[General] John Stuart Mill expressions

Brook993

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I have started reading JSM's book to improve my comprehension skills. I have found this sentence a little bit hard to understand. Could you please explain its meaning?
"The subject of this essay is not the so-called Liberty of the Will, so unfortunately opposed to the misnamed doctrine of Philosophical Necessity; but Civil, or Social Liberty ... "

What does he mean by "so unfortunately opposed to the misnamed doctrine of Philosophical Necessity;" ?
 

GoesStation

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The phrase expresses two ideas: 1) the doctrine called "philosophical necessity" should be described some other way, and 2) another doctrine, "liberty of the will", should not be considered to be an opposing belief.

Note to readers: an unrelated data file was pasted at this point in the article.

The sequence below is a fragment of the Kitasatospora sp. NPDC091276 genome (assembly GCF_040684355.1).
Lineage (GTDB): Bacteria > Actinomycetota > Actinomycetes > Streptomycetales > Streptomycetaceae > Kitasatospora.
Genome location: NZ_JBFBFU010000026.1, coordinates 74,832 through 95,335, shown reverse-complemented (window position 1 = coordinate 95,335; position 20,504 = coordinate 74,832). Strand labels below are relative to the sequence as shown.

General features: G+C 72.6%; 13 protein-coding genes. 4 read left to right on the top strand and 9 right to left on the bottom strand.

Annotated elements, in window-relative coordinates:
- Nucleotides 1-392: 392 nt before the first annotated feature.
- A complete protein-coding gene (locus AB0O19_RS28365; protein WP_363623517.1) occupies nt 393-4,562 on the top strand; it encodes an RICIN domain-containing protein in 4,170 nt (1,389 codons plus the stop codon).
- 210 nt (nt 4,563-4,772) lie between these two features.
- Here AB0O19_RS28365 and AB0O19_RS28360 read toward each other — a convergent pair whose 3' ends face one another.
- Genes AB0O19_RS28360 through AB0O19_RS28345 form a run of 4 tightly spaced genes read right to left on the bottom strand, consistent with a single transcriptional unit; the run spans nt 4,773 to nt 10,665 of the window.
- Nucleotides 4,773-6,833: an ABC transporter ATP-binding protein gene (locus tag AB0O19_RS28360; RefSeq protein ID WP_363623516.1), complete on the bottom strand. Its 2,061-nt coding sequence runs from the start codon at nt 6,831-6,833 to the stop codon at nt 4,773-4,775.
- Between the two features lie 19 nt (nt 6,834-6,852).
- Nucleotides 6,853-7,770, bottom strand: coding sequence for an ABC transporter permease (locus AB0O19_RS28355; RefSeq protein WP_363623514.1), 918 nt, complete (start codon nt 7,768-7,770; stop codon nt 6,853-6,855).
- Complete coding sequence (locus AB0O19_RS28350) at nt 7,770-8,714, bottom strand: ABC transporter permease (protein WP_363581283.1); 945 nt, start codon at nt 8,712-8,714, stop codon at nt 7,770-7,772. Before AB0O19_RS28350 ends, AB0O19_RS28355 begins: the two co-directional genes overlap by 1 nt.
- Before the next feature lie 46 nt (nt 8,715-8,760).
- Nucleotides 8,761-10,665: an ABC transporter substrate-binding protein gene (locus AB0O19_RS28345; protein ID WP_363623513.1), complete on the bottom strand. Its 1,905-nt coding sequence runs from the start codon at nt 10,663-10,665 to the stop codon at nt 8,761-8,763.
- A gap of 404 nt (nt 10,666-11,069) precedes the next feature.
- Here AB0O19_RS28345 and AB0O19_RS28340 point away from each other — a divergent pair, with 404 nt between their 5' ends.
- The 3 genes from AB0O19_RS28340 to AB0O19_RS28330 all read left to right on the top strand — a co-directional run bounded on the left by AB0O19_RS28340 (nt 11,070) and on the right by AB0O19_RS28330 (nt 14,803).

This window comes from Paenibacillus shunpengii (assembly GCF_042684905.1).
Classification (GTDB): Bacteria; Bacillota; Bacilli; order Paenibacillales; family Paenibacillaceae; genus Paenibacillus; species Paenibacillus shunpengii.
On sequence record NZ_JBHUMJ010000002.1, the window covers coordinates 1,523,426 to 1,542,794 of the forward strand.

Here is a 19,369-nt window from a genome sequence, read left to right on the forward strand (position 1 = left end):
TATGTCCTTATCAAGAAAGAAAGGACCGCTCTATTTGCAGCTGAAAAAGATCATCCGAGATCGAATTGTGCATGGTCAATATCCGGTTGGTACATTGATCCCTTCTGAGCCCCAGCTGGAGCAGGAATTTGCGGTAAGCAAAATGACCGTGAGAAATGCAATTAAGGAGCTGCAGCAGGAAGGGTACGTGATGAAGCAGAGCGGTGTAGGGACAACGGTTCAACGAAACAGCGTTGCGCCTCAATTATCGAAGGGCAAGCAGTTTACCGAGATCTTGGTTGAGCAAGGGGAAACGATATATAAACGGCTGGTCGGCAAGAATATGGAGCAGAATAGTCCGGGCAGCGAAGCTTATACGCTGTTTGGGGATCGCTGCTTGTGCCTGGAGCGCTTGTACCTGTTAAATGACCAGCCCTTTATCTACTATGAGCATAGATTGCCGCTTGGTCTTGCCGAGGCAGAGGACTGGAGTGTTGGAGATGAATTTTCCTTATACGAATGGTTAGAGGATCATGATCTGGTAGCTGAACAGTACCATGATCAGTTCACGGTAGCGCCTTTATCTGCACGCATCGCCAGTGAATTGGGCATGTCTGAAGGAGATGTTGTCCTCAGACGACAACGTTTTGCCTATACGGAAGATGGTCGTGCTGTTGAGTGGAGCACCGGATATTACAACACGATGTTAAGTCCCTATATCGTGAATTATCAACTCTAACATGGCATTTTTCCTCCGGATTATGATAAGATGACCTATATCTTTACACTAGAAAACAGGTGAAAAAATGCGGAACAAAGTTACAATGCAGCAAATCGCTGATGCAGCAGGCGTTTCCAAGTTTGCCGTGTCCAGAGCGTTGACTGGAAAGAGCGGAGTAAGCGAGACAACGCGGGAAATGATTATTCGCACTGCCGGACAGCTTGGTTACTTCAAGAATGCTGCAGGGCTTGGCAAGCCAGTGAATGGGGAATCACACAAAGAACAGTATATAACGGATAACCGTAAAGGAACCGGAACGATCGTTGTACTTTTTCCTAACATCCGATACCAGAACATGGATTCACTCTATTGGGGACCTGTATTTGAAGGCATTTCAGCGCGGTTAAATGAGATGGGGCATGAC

I've used modern punctuation and capitalization instead of the obsolete system Mill used. Please name the source of quoted texts. The author's name alone is not enough.
 
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